Prices for Irish dried spot wheat and barley have eased slightly in recent days however wheat continues in a range from €214 – €220 while barley is slightly stronger at €216 – €222 depending on whether there is specific demand or not. Jan-Apr values have held steady while forward 2019 prices remain around €190 for barley and €195 for wheat.
There was no significant change to domestic grain prices in the past week. Imported corn (maize) continues to keep a lid on the price of Irish wheat and barley. According to recent data from the European Commission 582,658 mt of corn was imported into the EU last week, which was the biggest single week of imports since March 2017. Ireland alone accounted for 46,658 mt of the volume imported. It takes total imports to 6.6 mt for the season so far, up 24% from last year as EU buyers’ source cheap Ukrainian and Canadian product.
IFA President Joe Healy has expressed his shock at the untimely death of the Vice-Chairman of the IFA National Grain Chairman George Mason over the weekend.
Prices for Irish dried spot wheat are unchanged for the week at €215/t. Jan-Apr values are €2/t lower at €218/t. Barley has slipped and is now trading at parity with wheat. Spot values are down €1/t to €215/t and post Xmas down €2/t to €218/t. Quotes for spot maize and Jan – Apr are up €1/t, while nearby soya prices are up €2/t and €3/t on a run from Jan – Apr.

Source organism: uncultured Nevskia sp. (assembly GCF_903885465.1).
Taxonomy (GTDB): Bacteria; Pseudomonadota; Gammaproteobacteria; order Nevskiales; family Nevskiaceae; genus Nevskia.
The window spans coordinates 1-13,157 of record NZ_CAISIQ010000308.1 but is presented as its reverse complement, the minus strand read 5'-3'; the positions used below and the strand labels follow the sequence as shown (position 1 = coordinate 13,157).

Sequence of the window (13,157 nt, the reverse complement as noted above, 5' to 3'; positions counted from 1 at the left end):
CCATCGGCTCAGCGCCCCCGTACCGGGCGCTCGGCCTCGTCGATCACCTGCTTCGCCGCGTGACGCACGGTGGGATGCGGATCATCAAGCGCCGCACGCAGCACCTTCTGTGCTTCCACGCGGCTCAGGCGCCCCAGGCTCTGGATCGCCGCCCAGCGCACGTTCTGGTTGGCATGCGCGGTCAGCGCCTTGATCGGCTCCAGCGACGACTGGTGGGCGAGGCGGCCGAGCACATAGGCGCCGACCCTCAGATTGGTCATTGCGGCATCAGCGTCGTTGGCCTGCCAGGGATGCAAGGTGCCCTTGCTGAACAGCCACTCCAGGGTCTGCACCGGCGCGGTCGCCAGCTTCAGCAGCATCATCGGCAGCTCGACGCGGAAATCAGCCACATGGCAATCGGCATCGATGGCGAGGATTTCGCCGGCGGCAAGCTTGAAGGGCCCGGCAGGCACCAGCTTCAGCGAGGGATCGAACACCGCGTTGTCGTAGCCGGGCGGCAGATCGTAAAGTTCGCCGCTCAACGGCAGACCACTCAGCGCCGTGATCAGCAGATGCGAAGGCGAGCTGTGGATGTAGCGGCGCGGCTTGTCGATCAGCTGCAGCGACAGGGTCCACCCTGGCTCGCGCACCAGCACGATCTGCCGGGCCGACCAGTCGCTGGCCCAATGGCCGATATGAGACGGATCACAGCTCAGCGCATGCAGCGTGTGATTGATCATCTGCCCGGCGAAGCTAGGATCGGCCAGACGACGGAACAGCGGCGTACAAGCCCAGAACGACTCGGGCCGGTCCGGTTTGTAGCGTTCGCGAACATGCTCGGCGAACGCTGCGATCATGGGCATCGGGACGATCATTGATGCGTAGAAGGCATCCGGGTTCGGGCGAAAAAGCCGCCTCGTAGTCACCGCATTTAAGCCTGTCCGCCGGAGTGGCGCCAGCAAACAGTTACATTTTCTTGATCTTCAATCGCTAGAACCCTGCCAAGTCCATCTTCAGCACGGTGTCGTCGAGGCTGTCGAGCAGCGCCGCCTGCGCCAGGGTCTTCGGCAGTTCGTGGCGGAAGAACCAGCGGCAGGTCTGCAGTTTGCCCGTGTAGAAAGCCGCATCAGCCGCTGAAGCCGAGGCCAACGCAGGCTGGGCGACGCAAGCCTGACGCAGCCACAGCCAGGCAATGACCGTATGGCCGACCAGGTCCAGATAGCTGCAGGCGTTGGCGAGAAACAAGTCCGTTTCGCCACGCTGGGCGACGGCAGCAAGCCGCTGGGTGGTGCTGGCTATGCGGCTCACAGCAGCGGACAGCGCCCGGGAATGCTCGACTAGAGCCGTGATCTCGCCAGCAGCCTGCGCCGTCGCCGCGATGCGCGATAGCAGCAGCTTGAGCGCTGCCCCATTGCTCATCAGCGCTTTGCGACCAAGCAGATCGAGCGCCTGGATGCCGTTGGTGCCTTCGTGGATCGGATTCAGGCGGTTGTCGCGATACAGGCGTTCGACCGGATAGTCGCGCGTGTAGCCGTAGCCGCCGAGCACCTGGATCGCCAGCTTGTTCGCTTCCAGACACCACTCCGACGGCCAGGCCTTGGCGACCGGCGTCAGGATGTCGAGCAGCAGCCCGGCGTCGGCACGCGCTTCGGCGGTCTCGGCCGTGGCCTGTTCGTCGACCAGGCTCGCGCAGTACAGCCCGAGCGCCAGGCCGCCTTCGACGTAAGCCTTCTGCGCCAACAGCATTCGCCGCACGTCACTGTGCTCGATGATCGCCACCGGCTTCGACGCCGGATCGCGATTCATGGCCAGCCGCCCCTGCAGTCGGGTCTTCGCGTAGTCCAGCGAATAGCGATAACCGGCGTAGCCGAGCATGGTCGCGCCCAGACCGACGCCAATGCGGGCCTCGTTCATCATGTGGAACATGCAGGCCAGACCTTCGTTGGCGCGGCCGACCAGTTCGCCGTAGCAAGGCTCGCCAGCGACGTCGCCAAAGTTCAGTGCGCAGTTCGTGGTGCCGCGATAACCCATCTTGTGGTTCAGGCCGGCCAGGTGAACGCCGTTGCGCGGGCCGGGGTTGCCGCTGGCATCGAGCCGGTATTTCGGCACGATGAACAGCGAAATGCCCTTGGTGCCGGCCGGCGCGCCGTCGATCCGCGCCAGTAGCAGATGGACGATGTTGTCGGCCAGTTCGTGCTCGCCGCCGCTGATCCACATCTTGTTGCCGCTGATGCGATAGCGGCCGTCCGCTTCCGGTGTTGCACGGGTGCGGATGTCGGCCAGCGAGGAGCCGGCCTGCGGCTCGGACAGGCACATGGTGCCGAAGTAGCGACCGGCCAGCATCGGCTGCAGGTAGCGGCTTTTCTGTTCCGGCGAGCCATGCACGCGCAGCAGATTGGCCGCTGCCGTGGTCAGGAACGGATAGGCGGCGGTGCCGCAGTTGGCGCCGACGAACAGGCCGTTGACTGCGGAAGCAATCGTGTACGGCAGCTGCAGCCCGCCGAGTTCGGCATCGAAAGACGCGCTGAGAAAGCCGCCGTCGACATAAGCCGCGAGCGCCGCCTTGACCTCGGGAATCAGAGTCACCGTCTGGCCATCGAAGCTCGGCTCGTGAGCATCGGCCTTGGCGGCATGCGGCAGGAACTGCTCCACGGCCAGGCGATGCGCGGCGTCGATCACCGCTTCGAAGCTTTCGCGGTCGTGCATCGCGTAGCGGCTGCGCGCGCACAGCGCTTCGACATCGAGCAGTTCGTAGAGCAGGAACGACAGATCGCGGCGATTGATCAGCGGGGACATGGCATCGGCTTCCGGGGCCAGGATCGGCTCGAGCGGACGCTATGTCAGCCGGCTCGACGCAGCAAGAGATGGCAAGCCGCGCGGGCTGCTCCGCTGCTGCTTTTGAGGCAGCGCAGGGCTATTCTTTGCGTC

The volatility in world grain markets at the end of last week, understandably had an effect on domestic feed prices. The biggest influence has been the drop in maize prices by €5/t, due to an increase in Ukrainian production and the continuation of positive harvest reports from the US. Due to its proximity to the Irish market the planned closure of a second ethanol plant in the UK which was using a lot of feed wheat did not help sentiment either. However, despite a slight softening in spot wheat and barley prices, quotes for January to March have remained stable.